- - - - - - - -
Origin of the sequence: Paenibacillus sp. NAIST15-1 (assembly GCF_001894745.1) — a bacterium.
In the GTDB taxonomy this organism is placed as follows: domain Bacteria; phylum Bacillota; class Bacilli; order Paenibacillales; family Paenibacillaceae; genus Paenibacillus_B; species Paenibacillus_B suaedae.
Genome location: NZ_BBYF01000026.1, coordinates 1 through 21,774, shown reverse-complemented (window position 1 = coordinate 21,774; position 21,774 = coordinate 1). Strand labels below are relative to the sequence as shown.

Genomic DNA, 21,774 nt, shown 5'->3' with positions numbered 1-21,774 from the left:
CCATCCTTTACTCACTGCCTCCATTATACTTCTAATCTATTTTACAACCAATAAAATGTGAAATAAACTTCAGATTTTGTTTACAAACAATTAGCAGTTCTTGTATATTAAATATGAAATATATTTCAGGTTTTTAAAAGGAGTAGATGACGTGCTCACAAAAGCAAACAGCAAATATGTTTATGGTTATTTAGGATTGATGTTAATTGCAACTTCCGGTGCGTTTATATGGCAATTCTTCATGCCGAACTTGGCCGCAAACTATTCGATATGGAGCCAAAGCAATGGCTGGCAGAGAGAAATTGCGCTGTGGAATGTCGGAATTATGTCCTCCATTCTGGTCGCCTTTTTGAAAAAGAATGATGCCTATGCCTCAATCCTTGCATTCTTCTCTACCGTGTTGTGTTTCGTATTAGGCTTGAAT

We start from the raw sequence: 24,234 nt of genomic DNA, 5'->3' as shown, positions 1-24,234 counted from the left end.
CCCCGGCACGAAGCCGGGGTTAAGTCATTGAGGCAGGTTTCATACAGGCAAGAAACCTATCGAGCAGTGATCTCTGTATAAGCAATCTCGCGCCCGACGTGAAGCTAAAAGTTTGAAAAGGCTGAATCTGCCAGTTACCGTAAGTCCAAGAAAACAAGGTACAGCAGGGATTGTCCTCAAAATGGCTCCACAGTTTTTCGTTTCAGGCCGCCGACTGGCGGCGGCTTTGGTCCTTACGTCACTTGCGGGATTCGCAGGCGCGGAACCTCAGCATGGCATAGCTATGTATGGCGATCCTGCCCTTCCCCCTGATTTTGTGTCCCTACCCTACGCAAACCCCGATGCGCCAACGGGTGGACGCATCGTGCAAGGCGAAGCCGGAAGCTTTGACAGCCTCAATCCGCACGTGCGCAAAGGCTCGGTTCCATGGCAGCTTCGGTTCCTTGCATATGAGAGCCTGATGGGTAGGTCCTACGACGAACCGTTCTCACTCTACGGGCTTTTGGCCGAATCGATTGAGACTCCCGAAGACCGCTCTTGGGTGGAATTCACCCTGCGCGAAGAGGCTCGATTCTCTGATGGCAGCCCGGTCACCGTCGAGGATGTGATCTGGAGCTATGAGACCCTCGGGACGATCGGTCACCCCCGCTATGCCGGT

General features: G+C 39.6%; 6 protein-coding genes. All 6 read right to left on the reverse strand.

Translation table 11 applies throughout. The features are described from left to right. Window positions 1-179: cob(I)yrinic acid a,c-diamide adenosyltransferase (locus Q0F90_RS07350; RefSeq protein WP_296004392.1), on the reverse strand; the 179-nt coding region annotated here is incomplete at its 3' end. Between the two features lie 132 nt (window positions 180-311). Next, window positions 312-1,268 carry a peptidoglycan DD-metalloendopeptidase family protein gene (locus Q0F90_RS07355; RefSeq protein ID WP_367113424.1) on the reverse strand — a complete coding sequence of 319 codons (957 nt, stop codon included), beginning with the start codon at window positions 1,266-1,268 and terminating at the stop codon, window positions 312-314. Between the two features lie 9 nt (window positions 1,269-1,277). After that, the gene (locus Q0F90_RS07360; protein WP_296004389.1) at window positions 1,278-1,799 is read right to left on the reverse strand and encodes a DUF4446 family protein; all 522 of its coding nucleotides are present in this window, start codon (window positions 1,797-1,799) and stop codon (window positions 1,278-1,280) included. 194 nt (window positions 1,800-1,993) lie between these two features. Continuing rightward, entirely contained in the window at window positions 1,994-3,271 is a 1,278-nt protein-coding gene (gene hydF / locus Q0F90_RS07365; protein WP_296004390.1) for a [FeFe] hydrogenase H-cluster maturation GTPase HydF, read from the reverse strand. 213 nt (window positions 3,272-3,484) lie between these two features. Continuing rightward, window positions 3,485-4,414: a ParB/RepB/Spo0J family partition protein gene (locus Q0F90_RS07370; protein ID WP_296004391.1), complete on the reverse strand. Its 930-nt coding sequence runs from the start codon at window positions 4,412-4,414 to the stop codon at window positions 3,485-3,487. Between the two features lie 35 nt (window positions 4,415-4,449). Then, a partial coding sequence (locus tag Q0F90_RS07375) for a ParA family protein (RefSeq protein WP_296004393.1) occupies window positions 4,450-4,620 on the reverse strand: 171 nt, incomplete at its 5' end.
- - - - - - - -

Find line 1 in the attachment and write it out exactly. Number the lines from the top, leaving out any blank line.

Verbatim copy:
Origin of the sequence: Paenibacillus sp. NAIST15-1 (assembly GCF_001894745.1) — a bacterium.